Information about weight controls in Taekwondo.

Taekwondo, like most martial arts, is a weight-controlled sport which means that when athletes compete it is based on their body weight. Weight categories are used at all competitive levels and age groups.

Some weight loss techniques used by athletes can be very harmful and cause many severe health complications for the athlete. Therefore, it is vital that there is more awareness of these harmful practice’s athletes may be using (or being asked to use) in order to reduce their body weight for competitions.

Damaging weight loss methods to look out for include:

  • Body fluid manipulation – limiting water intake whilst maximising sweat production through the use of sweat suits during extreme exercise bouts, and saunas resulting in dehydration.
  • The use of diet pills, laxatives or vomiting.
  • Extreme limitation of food intake.

What are the risks?

Short term:

  • Increased feelings of tension.
  • Decrease in body confidence.
  • Dehydration.
  • Decrease in performance.

Long Term:

  • Unhealthy eating habits carried into adulthood such as restricting food intake then binge eating.
  • Development of severe eating disorders.
  • Organ failure and death.

What is influencing some athletes to rapidly cut weight?

Young athletes naturally look up to their coaches, parents and elite athletes as role models and often imitate their behaviours.

Coaches and parents have been known to encourage younger athletes to follow the trend of ‘cutting weight’ before competitions in order to gain a competitive advantage.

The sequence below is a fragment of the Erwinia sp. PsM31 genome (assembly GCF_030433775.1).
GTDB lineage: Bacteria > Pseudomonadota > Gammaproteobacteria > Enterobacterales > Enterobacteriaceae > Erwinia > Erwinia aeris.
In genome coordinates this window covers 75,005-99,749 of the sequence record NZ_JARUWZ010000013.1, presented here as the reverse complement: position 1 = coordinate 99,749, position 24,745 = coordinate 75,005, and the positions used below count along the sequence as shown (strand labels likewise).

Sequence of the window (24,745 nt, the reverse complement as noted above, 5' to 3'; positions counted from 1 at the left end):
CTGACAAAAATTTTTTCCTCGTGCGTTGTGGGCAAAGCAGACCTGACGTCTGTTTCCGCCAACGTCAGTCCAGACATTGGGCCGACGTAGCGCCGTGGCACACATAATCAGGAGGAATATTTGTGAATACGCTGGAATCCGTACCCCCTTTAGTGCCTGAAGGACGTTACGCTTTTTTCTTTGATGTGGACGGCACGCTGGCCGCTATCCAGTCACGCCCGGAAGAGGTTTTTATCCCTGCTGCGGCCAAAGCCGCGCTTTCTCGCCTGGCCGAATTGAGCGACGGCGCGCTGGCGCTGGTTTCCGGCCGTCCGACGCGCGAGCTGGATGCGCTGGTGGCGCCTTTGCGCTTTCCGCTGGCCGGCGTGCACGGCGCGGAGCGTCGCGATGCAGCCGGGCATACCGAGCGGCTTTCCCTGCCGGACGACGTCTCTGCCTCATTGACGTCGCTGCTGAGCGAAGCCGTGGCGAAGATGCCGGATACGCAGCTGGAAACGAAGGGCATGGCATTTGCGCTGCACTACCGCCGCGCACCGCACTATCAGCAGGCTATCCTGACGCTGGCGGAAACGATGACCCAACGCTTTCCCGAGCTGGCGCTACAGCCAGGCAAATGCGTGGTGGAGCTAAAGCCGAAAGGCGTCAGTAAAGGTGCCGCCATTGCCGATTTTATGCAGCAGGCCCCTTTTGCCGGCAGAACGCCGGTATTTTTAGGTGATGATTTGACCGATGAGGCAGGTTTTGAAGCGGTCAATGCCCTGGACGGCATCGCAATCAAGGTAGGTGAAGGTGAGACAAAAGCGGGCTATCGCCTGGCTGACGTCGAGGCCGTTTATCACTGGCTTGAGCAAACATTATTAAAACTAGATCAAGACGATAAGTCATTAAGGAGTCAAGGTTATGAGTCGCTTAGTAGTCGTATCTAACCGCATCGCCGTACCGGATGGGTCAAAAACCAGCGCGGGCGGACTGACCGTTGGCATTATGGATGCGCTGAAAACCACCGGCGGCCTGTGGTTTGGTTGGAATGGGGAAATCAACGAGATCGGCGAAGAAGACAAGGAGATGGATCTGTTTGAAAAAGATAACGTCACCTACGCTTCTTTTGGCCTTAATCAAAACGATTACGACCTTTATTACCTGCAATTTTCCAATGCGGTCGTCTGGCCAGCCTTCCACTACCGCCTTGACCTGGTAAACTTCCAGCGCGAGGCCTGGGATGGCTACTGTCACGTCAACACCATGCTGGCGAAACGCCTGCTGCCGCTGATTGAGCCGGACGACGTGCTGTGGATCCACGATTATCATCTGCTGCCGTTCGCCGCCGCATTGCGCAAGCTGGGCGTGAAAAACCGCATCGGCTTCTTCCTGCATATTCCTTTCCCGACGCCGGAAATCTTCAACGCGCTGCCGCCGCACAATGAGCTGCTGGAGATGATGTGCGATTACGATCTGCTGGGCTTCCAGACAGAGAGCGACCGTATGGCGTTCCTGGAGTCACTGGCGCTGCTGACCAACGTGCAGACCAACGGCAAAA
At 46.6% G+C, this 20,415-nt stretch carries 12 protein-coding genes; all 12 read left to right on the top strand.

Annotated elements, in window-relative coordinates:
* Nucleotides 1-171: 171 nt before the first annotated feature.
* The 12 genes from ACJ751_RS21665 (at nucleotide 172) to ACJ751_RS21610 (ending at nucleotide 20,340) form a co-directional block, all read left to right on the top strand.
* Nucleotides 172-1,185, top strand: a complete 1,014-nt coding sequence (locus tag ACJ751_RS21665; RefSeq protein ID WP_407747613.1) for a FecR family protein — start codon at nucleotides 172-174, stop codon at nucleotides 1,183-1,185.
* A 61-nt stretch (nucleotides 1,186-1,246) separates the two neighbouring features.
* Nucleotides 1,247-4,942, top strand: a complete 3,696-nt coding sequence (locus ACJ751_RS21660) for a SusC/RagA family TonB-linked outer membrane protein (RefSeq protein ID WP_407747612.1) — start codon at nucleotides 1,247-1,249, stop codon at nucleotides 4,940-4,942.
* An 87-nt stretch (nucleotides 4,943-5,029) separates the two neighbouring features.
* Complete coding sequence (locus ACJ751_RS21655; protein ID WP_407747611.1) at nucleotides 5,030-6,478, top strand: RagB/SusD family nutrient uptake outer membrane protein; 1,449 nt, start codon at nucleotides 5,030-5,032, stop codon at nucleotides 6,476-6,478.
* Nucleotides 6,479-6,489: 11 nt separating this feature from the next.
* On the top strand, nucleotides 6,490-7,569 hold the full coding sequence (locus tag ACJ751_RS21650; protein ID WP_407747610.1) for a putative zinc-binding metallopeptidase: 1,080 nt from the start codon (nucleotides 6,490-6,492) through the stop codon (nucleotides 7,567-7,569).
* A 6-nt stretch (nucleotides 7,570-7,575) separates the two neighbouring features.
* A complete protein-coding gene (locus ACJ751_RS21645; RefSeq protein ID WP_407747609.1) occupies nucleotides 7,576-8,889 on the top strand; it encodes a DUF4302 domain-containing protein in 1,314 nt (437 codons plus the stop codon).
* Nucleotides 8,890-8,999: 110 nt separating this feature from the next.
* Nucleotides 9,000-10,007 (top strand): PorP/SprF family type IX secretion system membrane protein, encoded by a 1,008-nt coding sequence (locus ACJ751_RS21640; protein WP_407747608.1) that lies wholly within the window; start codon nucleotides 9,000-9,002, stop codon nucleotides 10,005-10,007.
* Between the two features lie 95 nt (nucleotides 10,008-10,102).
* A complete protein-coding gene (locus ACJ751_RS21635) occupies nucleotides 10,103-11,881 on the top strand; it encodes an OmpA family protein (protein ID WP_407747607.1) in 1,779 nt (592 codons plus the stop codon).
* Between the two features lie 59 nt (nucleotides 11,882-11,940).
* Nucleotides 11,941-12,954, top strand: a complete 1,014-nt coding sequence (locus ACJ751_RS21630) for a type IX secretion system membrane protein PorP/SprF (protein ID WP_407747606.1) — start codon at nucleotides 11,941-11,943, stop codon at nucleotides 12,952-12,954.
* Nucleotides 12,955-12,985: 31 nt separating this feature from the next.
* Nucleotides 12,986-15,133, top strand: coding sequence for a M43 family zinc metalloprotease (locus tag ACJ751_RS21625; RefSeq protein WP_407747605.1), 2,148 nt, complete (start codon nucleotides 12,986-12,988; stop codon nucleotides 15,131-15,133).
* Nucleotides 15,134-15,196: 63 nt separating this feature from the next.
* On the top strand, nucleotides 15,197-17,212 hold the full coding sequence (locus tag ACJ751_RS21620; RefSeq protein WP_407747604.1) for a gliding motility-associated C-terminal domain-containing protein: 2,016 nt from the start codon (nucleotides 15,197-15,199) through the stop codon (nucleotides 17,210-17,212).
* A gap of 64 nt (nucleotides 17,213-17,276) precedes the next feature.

Some athletes are taught from an early age that it is beneficial to use these unhealthy techniques in order to reduce body weight before competitions. However, their lack of experience on this subject makes them more vulnerable to the negative effects of these methods.

What should I do?

If a coach says that your child needs to lose or gain weight, or if you’re concerned about your child’s eating habits, please talk to your doctor. The doctor can work with you or refer you to a dietitian to develop a healthy eating plan for your young athlete.

Athletes need to consume the right amount and mix of foods and drinks to support their higher level of activity whilst training and competing. That mix is probably not too different to a normal healthy diet. Eating for sports should be another part of healthy eating for life.

Remember that restricting a child’s food or liquid intake is neglect and a form of child abuse.

Should you need to report a safeguarding concern you can do so by completing the Online Safeguarding Report Form.